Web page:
A steady hum, a low-slung guitar riff, and hi-hats counting down to the inevitable cavalcade of thunderous drums: Destroyer of Light's new album Panic starts in the old familiar way. The Austin melodic doom band experiments significantly with how to achieve true heaviness on their new album, but every moment feels tailored toward the timeless quest of bringing life into a dark room full of beer and denim. They channel the unifying power of loud music, teasing a physical response from listeners' subconsciouses, but they also stand apart from their peers by diversifying how exactly they achieve this. Contrast the opening track's classic approach to the follow-up track "Contagion," which follows up an initial piano solo with an enormous riff: both crush, in different ways. Dive deeper into this study with our full album stream below.



Many of the riffs on Panic feel so fuzzy and hot, often tinged with Southern sludge's acidic vinegar, that one imagines them being played out of an amplifier currently on fire. The band's choice of Twilight Zone episode "The Midnight Sun" as song material, which describes an overheated Earth, doesn't dispel this one bit. As an interesting parallel, however, the two-track suite "Cold Air" focuses on the exact opposite, with "Cold Air II" eschewing the band's inflamed volume in favor of a soft, chilling ballad.

Temperature aside, Panic brings the band's vision of worldwide chaos, as they explain further below, to monstrous life. Their ability to twist doom metal into new shapes both terrifying and beautiful draws from an innate command of the genre that keeps riffs at front of mind, but without sacrificing impressive atmosphere.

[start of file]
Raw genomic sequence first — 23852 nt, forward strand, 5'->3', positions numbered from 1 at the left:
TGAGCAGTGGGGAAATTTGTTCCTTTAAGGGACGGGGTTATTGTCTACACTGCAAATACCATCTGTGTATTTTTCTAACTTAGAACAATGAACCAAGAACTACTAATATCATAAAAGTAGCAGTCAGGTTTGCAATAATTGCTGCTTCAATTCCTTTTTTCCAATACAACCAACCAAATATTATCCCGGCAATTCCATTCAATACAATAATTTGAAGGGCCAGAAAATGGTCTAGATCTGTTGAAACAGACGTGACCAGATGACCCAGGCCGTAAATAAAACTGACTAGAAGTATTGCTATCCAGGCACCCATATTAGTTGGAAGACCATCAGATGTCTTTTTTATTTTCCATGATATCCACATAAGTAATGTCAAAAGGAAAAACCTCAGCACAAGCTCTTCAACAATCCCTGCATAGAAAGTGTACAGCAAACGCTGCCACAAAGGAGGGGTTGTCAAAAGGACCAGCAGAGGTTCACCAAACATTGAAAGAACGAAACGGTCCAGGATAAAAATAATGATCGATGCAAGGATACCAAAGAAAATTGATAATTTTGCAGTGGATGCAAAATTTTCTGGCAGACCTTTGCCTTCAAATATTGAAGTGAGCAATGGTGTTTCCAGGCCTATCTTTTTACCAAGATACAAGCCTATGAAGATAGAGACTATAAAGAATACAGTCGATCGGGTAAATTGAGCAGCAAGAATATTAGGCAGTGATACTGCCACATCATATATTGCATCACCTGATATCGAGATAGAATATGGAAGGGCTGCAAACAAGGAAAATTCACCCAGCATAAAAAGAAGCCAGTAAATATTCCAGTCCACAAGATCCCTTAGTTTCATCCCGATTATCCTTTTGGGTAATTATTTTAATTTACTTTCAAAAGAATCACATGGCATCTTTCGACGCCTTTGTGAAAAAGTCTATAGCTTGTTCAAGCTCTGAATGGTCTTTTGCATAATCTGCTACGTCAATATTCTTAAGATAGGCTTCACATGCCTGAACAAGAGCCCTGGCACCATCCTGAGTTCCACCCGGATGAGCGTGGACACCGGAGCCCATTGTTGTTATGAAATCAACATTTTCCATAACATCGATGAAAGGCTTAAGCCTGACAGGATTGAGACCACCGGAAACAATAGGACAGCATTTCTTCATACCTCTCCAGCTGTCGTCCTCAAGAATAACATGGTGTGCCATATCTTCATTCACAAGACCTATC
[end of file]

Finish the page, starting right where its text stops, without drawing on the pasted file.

Vocalist/guitarist Steve Colca comments:

Thematically, our new album, 'Panic', is about human suffering, emotion, and death. It's very heavy, yet melodic [...] The record's subject matter deals with natural disasters and people losing their minds as a result. They become selfish in panicked situations. End-of-the-world type paranoia and chaos-type mania. With the album art, we worked with Samantha Muljat. A lot of her art incorporates mountain images and we have a track on the album called "Cold Air" where a person scales a mountain, but after making it to the peak, winds up freezing to death, which is represented on the cover. Samantha's work really fits the vibe that we're going for, overall, with 'Panic", and I think she helped set the tone very well. On the new album there is more emphasis on vocal harmonies, and melodies. We placed a heavy emphasis on writing melodic hooks, with this LP. A natural evolution for Destroyer of Light."


Panic releases November 11th via Heavy Friends.

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